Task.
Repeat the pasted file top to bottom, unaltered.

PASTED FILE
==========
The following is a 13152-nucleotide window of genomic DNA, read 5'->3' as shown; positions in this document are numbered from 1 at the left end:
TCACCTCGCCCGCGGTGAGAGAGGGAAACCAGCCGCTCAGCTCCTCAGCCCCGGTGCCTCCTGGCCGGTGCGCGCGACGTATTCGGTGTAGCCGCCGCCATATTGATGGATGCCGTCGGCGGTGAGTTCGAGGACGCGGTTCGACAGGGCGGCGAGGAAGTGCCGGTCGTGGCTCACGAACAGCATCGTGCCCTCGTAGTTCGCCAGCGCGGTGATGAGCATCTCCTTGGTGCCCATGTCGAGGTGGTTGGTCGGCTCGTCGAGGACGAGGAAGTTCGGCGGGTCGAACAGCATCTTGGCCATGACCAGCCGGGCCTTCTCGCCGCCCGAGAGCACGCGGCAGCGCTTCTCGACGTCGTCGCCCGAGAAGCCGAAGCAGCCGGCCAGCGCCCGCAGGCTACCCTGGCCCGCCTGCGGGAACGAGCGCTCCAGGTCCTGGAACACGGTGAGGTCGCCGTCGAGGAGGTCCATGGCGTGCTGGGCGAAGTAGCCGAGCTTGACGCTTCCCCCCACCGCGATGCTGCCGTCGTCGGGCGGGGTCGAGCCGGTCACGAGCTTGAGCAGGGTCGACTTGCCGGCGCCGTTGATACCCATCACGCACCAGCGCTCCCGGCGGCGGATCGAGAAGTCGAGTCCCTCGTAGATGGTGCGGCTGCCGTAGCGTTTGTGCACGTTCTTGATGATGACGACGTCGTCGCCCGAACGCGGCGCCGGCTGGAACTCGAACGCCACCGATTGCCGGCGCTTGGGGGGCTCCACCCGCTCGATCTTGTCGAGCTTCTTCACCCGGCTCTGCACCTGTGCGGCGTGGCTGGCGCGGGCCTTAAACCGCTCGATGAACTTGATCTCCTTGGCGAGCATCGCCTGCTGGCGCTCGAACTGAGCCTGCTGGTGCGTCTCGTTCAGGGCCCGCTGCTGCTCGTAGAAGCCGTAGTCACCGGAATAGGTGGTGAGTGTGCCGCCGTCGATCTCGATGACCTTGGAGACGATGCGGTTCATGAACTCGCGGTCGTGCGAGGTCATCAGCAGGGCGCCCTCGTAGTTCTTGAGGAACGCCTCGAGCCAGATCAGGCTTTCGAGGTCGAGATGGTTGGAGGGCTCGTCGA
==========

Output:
The following is a 13152-nucleotide window of genomic DNA, read 5'->3' as shown; positions in this document are numbered from 1 at the left end:
TCACCTCGCCCGCGGTGAGAGAGGGAAACCAGCCGCTCAGCTCCTCAGCCCCGGTGCCTCCTGGCCGGTGCGCGCGACGTATTCGGTGTAGCCGCCGCCATATTGATGGATGCCGTCGGCGGTGAGTTCGAGGACGCGGTTCGACAGGGCGGCGAGGAAGTGCCGGTCGTGGCTCACGAACAGCATCGTGCCCTCGTAGTTCGCCAGCGCGGTGATGAGCATCTCCTTGGTGCCCATGTCGAGGTGGTTGGTCGGCTCGTCGAGGACGAGGAAGTTCGGCGGGTCGAACAGCATCTTGGCCATGACCAGCCGGGCCTTCTCGCCGCCCGAGAGCACGCGGCAGCGCTTCTCGACGTCGTCGCCCGAGAAGCCGAAGCAGCCGGCCAGCGCCCGCAGGCTACCCTGGCCCGCCTGCGGGAACGAGCGCTCCAGGTCCTGGAACACGGTGAGGTCGCCGTCGAGGAGGTCCATGGCGTGCTGGGCGAAGTAGCCGAGCTTGACGCTTCCCCCCACCGCGATGCTGCCGTCGTCGGGCGGGGTCGAGCCGGTCACGAGCTTGAGCAGGGTCGACTTGCCGGCGCCGTTGATACCCATCACGCACCAGCGCTCCCGGCGGCGGATCGAGAAGTCGAGTCCCTCGTAGATGGTGCGGCTGCCGTAGCGTTTGTGCACGTTCTTGATGATGACGACGTCGTCGCCCGAACGCGGCGCCGGCTGGAACTCGAACGCCACCGATTGCCGGCGCTTGGGGGGCTCCACCCGCTCGATCTTGTCGAGCTTCTTCACCCGGCTCTGCACCTGTGCGGCGTGGCTGGCGCGGGCCTTAAACCGCTCGATGAACTTGATCTCCTTGGCGAGCATCGCCTGCTGGCGCTCGAACTGAGCCTGCTGGTGCGTCTCGTTCAGGGCCCGCTGCTGCTCGTAGAAGCCGTAGTCACCGGAATAGGTGGTGAGTGTGCCGCCGTCGATCTCGATGACCTTGGAGACGATGCGGTTCATGAACTCGCGGTCGTGCGAGGTCATCAGCAGGGCGCCCTCGTAGTTCTTGAGGAACGCCTCGAGCCAGATCAGGCTTTCGAGGTCGAGATGGTTGGAGGGCTCGTCGA